Published online 5 June 2007 | Nature | doi:10.1038/news070604-4

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Two new planets lack heavy foundations

A pair of Jupiter-sized planets has been put together from a surprisingly light mixture.

Can you make a Jupiter without plenty of heavy elements? Seems so.Can you make a Jupiter without plenty of heavy elements? Seems so.NASA/Johns Hopkins University Applied Physics Laboratory/Southwest Research Institute

Astronomers have discovered a star that has managed to build two giant planets despite a dearth of the ingredients often thought to be needed for the job.

The star HD 155358, 140 light years away in the constellation of Hercules, is in some ways similar to the Sun — just a bit hotter and smaller. But one thing is very different: it is very short of the heavy elements — such as oxygen, silicon, carbon, iron and the like — out of which most planets and their cores are made.

HD 155358's comparative lack of elements heavier than primordial hydrogen and helium (which astronomers rather eccentrically lump together as 'metals') means that, according to some theories, planets would have been hard put to form out of the collapsing cloud of gas that gave the star birth.

But William Cochran and his co-workers, working at the McDonald Observatory at the University of Texas, Austin, have discovered two planets in orbit around it1.

Both are fairly big; one is about 90% the mass of Jupiter, the other about half that size. Intriguingly, they are close enough together that they feel each other's gravitational pull quite markedly with one planet's orbit becoming more and more circular while the other becomes elongated until a limit is reached and the roles are reversed. This pattern repeats every 2,500 years or so; Cochran's colleague Michael Endl compares it to a dance.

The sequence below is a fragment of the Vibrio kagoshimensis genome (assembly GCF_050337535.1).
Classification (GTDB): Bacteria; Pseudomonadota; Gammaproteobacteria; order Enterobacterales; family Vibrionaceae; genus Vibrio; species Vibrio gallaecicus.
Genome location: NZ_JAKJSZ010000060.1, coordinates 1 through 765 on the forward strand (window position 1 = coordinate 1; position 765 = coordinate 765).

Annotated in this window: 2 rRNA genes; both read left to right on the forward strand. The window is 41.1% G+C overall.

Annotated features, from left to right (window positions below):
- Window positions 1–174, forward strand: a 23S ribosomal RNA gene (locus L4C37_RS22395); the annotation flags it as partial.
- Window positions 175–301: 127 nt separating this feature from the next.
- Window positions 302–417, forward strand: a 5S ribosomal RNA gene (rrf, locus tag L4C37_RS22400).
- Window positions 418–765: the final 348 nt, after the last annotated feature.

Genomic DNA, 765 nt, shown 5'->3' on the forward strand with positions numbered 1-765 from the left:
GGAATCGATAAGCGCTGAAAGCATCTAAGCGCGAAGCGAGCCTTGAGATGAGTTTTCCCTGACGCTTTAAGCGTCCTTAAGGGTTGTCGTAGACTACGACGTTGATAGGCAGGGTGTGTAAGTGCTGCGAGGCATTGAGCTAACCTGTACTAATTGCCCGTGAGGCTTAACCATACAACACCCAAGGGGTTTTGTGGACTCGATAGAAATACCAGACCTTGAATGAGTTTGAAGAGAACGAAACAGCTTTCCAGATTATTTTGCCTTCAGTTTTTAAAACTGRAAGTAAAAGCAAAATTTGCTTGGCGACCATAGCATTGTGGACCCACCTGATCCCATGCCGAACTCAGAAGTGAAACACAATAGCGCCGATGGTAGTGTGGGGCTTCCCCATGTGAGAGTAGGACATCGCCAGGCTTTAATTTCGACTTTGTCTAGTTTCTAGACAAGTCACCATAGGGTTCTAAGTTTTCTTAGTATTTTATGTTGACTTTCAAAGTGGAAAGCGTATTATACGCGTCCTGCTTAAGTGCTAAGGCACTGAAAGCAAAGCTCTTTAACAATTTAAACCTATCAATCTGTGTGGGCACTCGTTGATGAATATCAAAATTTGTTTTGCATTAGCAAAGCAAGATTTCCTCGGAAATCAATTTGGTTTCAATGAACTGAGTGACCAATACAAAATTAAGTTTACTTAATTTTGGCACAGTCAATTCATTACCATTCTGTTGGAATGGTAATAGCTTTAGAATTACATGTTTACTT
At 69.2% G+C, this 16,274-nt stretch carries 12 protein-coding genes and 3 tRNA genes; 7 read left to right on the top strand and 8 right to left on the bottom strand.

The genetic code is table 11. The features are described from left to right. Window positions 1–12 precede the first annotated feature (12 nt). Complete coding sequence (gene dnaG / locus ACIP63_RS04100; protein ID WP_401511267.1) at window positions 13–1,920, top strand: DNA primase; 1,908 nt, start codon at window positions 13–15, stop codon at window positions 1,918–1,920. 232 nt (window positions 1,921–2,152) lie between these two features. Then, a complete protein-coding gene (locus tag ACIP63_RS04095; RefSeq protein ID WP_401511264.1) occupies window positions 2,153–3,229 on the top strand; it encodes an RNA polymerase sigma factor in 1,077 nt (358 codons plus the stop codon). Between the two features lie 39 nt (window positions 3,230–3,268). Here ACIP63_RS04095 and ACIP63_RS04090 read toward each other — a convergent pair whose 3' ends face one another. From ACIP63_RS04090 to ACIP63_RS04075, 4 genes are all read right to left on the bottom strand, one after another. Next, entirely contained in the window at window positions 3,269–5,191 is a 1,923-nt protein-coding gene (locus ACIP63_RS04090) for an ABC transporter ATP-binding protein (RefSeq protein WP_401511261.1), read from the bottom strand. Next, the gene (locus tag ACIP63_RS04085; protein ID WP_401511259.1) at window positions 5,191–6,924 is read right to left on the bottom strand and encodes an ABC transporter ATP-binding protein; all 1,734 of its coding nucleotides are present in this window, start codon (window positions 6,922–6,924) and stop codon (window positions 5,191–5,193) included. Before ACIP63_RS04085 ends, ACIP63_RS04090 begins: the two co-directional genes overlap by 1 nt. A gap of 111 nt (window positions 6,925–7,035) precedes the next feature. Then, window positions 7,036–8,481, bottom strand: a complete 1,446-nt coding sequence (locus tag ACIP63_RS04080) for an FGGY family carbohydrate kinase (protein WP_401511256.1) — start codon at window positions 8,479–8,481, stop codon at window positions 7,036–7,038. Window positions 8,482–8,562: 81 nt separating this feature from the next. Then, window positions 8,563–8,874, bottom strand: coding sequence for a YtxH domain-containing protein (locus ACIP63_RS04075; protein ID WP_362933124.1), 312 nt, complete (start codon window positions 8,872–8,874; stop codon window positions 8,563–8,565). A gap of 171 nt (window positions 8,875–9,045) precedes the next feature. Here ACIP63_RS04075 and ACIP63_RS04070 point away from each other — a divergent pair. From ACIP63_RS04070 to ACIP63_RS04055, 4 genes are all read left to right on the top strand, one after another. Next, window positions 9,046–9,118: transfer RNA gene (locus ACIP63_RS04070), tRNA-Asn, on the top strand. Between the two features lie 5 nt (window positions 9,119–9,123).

Getting to the core

Stars this poor in metals that nevertheless harbour planets are extremely rare. Among the more than 100 stars with planets so far identified there is only one other example, a giant star called HD 47536. Such metal-poor stars with planets could provide important clues about how planets form.

There are two leading theories for this. In the first, a dense core of heavy elements condenses out of the disk of gas and dust that surrounds a new star, and this core then gathers up gas from the disk.

The alternative to this 'core accretion' model is a process in which the disk itself breaks up into clumps that gradually collapse into planets. This process can happen very quickly, and it could in principle produce planets with no solid core at all.

Core accretion is generally the favoured theory for the formation of the small, Earth-like planets in our own Solar System, but some researchers think that disk instability might account for our gas-giant neighbours, such as Jupiter.

Cochran and his colleagues say that either of these planet-formation models might work for the planets around HD 155358, despite its scarcity of heavy elements.

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However, they say that this is only true if the disk around the star contained a lot more material than the one from which our Solar System emerged. Looked at in this way, "the HD 155358 system is an indication that disk masses can vary significantly", says Endl.

However, Alan Boss, a champion of disk-instability models who works at the Carnegie Institution of Washington, in DC, thinks disk-instability looks to be a more likely formation mechanism for the HD 155358 planets, as it would work in a metal-poor disk even if the disk were barely any larger than that from which our Solar System formed: "Disk instability does not need a more massive disk to make these guys," he says. "I think these two new planets present a major challenge for the core-accretion model."

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  • References

    1. Cochran W. D., Endl M., Wittenmyer R. A. & Bean J. L. Astrophys. J. (in the press).